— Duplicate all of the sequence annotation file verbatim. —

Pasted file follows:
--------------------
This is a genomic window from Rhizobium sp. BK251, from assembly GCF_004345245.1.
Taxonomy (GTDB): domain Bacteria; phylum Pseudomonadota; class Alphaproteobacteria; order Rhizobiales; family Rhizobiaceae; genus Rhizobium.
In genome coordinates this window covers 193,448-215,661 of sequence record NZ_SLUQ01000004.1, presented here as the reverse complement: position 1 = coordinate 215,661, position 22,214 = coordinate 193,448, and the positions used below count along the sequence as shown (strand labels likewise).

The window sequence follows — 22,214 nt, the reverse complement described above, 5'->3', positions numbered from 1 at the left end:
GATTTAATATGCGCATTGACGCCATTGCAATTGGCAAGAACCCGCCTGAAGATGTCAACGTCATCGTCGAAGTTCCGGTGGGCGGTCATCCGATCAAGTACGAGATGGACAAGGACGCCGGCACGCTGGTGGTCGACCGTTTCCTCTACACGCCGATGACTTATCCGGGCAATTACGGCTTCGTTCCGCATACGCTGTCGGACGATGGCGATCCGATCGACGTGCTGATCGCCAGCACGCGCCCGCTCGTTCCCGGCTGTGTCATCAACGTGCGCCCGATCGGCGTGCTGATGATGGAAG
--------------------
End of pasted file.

This is a genomic window from Rhizobium sp. BK251, from assembly GCF_004345245.1.
Taxonomy (GTDB): domain Bacteria; phylum Pseudomonadota; class Alphaproteobacteria; order Rhizobiales; family Rhizobiaceae; genus Rhizobium.
In genome coordinates this window covers 193,448-215,661 of sequence record NZ_SLUQ01000004.1, presented here as the reverse complement: position 1 = coordinate 215,661, position 22,214 = coordinate 193,448, and the positions used below count along the sequence as shown (strand labels likewise).

The window sequence follows — 22,214 nt, the reverse complement described above, 5'->3', positions numbered from 1 at the left end:
GATTTAATATGCGCATTGACGCCATTGCAATTGGCAAGAACCCGCCTGAAGATGTCAACGTCATCGTCGAAGTTCCGGTGGGCGGTCATCCGATCAAGTACGAGATGGACAAGGACGCCGGCACGCTGGTGGTCGACCGTTTCCTCTACACGCCGATGACTTATCCGGGCAATTACGGCTTCGTTCCGCATACGCTGTCGGACGATGGCGATCCGATCGACGTGCTGATCGCCAGCACGCGCCCGCTCGTTCCCGGCTGTGTCATCAACGTGCGCCCGATCGGCGTGCTGATGATGGAAG